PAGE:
Steam Dissipates Quickly for Nats
Thursday, June 12, 2008
PITTSBURGH, June 11 -- The Washington Nationals wanted it both ways. They wanted, at once, to forget about the previous night and build on it. Entering Wednesday evening's game at PNC Park, the Nationals hoped to leave behind the heat of a dugout argument while retaining the spark of a comeback win.
But the Nationals proved Wednesday with their 3-1 loss to the Pittsburgh Pirates that one night's spark flickers away fast. It doesn't turn into something brighter. For the second time in a week, the team missed the chance to build a win into a winning streak. Not since May 18-19 have the Nationals won two games in a row.
The loss -- Washington's ninth in 11 games -- offered at least part of what the team wanted, though. It carried none of the dugout drama of one night earlier, when Elijah Dukes and Manager Manny Acta argued during the ninth inning after a go-ahead home run. Acta said before this game that 1.) Dukes would start in right field, batting second, and 2.) the incident, as far as he was concerned, was dead.
Minutes later, General Manager Jim Bowden spoke about the comeback win, a 7-6 thriller featuring five Washington home runs, and wished that the game's best elements could carry on. Bowden said such a win had the potential to "spark" a team long-term.
But especially in baseball, carryover can be a curious thing.
Same as one night prior, Washington fell behind in the first inning. When Jason Bay doubled to left field, scoring Nate McLouth, Pittsburgh had three hits and one run in three at-bats. Washington starter John Lannan had thrown 12 pitches and received one mound visit from his pitching coach.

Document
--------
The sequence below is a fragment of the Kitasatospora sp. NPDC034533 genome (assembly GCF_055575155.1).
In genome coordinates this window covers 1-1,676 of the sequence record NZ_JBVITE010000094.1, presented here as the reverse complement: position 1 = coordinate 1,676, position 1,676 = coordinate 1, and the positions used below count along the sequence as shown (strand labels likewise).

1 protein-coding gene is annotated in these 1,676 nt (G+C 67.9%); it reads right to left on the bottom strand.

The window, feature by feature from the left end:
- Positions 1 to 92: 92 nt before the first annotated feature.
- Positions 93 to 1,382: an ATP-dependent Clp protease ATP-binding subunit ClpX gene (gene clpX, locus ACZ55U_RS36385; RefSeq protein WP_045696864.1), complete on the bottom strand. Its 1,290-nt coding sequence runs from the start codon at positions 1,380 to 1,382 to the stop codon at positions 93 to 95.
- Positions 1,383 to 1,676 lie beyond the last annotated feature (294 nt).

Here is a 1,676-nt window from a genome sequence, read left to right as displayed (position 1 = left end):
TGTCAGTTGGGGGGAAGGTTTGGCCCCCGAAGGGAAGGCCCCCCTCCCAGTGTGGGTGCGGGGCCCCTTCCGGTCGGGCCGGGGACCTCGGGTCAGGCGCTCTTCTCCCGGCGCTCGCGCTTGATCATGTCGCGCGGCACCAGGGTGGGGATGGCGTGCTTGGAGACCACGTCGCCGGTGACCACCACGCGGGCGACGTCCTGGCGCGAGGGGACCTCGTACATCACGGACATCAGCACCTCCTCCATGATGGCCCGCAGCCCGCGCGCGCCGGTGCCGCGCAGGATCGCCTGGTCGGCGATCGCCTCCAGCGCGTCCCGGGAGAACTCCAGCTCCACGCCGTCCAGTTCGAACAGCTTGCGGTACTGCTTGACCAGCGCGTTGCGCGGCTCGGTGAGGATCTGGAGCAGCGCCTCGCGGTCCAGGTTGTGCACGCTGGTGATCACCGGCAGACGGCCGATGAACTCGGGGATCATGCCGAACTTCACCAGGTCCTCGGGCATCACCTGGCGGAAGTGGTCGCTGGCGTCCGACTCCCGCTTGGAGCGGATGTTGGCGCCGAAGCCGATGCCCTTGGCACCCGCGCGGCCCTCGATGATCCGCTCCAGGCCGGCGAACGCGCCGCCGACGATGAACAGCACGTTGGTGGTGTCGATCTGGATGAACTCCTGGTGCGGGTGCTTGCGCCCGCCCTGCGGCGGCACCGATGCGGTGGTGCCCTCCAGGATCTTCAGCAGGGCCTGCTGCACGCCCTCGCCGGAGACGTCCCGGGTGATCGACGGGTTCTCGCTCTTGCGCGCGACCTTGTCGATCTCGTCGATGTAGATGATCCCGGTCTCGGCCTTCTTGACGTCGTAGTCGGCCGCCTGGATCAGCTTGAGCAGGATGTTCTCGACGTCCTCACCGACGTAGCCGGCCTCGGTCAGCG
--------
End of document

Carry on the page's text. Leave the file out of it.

Same as one night prior, Washington had a chance in the ninth against Pittsburgh closer Matt Capps. But this time, no home run shattered Capps's control of the ballgame. With Ryan Langerhans on first, Dukes blistered a ground ball to third that turned into a game-ending double play.
Fireworks lit the sky.
The Pirates, not the Nationals, formed a double-line on the field for high-fives, and everybody slapped hands.
"There's never a carryover unless you have a good game," Acta said. "I'm not big on those kinds of things, momentum and all that kind of stuff. I'm just big on doing things right so things can go right for you. But I believe that [Tuesday] night, and the way they swung the bats -- I think it helped a bit today. But it didn't show in the score."
The game's starters, Ian Snell and Lannan, both had reasons for dreading too much carryover. Both, rather, wanted the chance for a turnaround.
Lannan had the chance to overwrite the worst start of his career -- a May 2 game against Pittsburgh where six runs chased him from the game after three innings. Snell, meanwhile, had the chance to begin rebuilding the worst season of his career; he entered Wednesday's game with a 2-6 record and a 5.65 ERA, a puzzling downgrade from 2007, when he posted a 9-12 record but a 3.76 ERA.